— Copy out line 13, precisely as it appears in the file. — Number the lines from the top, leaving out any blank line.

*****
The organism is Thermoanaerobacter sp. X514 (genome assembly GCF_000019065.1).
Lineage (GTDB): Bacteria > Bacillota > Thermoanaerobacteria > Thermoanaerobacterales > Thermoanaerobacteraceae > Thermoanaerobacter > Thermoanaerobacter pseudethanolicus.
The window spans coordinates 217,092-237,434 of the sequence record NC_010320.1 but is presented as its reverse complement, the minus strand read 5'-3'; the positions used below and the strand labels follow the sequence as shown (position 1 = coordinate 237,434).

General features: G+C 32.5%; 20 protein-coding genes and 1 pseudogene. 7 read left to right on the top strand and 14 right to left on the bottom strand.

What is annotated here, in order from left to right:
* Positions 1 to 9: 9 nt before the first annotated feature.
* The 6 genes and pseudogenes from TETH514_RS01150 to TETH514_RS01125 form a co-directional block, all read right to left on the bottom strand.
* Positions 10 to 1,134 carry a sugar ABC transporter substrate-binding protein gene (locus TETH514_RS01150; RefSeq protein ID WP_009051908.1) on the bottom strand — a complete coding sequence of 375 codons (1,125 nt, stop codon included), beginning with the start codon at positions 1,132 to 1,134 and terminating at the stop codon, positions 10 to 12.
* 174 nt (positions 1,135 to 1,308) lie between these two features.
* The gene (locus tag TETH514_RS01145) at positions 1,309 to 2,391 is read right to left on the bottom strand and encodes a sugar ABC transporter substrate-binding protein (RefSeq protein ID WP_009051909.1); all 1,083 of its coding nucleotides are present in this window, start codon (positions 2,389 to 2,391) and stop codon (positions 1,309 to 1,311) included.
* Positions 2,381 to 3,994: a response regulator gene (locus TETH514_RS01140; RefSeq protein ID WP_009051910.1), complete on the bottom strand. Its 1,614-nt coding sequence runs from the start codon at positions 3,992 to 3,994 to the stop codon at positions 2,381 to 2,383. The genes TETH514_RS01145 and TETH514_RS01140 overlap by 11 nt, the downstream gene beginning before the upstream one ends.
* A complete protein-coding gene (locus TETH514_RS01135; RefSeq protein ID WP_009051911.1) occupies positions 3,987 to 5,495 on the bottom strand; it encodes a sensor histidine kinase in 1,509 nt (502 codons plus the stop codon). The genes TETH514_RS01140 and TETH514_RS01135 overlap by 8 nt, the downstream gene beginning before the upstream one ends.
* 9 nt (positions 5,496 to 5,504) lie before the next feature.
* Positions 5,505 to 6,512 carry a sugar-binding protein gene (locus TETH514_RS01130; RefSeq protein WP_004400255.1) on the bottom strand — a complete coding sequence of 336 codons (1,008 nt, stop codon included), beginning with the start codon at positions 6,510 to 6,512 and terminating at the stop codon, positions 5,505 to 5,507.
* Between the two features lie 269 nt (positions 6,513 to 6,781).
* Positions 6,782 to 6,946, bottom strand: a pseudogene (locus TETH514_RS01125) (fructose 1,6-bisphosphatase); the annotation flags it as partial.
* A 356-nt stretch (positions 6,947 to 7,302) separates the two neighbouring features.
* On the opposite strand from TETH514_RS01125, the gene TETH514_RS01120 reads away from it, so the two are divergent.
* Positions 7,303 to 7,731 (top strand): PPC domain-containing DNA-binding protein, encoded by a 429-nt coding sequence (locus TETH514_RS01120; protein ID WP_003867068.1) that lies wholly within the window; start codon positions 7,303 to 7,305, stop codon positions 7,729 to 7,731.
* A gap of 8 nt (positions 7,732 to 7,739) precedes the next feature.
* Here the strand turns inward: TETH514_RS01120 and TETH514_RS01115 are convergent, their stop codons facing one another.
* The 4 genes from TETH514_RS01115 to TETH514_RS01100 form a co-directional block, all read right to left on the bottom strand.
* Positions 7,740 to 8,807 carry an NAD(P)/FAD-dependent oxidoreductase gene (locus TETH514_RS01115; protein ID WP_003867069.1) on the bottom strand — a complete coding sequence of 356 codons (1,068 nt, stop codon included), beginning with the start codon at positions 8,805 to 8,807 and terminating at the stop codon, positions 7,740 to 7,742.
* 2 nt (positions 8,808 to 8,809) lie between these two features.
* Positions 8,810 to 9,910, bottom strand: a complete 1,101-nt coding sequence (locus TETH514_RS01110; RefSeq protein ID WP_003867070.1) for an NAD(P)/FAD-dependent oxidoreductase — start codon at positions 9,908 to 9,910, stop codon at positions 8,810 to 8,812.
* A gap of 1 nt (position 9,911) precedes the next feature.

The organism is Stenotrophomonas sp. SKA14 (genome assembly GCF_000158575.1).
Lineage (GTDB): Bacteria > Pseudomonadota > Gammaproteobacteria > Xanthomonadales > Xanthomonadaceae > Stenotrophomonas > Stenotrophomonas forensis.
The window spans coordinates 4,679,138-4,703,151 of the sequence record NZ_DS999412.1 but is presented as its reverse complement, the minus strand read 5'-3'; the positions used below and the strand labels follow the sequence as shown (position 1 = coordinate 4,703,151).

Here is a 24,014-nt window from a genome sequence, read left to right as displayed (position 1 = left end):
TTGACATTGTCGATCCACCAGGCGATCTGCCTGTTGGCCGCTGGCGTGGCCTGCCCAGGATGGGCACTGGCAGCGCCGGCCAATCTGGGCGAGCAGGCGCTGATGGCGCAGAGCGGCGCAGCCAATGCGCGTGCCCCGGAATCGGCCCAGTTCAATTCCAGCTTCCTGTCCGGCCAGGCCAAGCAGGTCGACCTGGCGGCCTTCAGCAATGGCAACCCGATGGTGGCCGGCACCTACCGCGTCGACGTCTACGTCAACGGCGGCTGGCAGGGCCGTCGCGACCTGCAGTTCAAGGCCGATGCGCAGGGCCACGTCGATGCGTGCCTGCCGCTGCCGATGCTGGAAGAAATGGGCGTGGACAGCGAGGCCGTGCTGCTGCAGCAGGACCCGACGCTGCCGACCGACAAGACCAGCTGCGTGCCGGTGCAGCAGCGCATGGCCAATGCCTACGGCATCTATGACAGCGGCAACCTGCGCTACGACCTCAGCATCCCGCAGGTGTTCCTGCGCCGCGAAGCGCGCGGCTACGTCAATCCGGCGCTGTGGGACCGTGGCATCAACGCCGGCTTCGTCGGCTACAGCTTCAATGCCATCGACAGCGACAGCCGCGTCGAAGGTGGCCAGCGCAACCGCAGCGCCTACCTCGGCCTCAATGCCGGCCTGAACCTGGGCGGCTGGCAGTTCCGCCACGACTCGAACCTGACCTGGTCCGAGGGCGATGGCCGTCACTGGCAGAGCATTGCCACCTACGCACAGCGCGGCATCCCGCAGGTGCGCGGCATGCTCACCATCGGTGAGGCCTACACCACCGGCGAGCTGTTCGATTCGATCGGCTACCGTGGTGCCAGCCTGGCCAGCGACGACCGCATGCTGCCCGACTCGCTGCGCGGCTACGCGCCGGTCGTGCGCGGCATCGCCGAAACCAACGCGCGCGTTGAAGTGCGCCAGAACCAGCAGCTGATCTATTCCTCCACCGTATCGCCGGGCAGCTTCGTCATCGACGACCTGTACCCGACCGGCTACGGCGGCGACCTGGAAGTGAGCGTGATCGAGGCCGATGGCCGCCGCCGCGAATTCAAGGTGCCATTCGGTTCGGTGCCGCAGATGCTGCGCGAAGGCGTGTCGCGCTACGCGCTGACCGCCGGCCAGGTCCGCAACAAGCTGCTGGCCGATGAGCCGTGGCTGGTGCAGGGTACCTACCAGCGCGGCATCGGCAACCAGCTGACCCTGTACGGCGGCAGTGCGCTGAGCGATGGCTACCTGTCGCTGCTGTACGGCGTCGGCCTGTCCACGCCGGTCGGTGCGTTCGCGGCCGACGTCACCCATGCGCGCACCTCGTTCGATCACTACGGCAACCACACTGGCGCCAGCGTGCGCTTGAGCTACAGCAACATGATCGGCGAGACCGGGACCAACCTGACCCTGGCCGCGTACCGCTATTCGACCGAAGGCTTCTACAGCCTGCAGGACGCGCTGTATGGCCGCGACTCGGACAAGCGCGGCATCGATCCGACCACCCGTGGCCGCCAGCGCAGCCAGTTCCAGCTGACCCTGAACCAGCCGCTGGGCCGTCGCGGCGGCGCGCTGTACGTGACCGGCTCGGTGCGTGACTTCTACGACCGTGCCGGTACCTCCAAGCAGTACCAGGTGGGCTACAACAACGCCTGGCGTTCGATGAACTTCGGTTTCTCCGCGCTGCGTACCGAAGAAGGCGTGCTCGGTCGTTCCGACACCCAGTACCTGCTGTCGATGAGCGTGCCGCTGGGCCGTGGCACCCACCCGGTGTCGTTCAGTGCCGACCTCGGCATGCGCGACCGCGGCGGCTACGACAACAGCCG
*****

* 9 nt (positions 5,496 to 5,504) lie before the next feature.